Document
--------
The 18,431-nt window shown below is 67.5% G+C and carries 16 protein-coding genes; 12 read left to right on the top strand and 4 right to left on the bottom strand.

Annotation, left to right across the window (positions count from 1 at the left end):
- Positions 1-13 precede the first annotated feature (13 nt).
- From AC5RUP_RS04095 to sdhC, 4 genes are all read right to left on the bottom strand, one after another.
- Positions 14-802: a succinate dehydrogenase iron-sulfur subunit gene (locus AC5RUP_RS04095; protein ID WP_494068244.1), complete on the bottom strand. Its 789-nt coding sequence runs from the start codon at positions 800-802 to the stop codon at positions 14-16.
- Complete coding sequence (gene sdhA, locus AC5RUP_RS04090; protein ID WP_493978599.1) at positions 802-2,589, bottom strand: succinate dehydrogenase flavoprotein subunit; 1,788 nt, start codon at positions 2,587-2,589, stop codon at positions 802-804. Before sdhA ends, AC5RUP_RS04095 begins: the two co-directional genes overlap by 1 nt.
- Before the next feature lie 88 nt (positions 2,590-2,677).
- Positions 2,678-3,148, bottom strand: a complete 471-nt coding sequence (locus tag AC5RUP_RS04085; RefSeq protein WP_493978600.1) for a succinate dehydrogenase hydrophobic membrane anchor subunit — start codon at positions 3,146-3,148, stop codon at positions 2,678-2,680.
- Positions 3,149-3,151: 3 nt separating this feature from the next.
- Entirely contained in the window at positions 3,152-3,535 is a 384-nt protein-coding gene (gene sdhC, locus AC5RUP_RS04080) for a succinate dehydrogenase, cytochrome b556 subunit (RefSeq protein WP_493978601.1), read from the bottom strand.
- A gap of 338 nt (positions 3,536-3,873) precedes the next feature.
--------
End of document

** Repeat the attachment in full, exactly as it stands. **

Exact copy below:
The 18,431-nt window shown below is 67.5% G+C and carries 16 protein-coding genes; 12 read left to right on the top strand and 4 right to left on the bottom strand.

Annotation, left to right across the window (positions count from 1 at the left end):
- Positions 1-13 precede the first annotated feature (13 nt).
- From AC5RUP_RS04095 to sdhC, 4 genes are all read right to left on the bottom strand, one after another.
- Positions 14-802: a succinate dehydrogenase iron-sulfur subunit gene (locus AC5RUP_RS04095; protein ID WP_494068244.1), complete on the bottom strand. Its 789-nt coding sequence runs from the start codon at positions 800-802 to the stop codon at positions 14-16.
- Complete coding sequence (gene sdhA, locus AC5RUP_RS04090; protein ID WP_493978599.1) at positions 802-2,589, bottom strand: succinate dehydrogenase flavoprotein subunit; 1,788 nt, start codon at positions 2,587-2,589, stop codon at positions 802-804. Before sdhA ends, AC5RUP_RS04095 begins: the two co-directional genes overlap by 1 nt.
- Before the next feature lie 88 nt (positions 2,590-2,677).
- Positions 2,678-3,148, bottom strand: a complete 471-nt coding sequence (locus tag AC5RUP_RS04085; RefSeq protein WP_493978600.1) for a succinate dehydrogenase hydrophobic membrane anchor subunit — start codon at positions 3,146-3,148, stop codon at positions 2,678-2,680.
- Positions 3,149-3,151: 3 nt separating this feature from the next.
- Entirely contained in the window at positions 3,152-3,535 is a 384-nt protein-coding gene (gene sdhC, locus AC5RUP_RS04080) for a succinate dehydrogenase, cytochrome b556 subunit (RefSeq protein WP_493978601.1), read from the bottom strand.
- A gap of 338 nt (positions 3,536-3,873) precedes the next feature.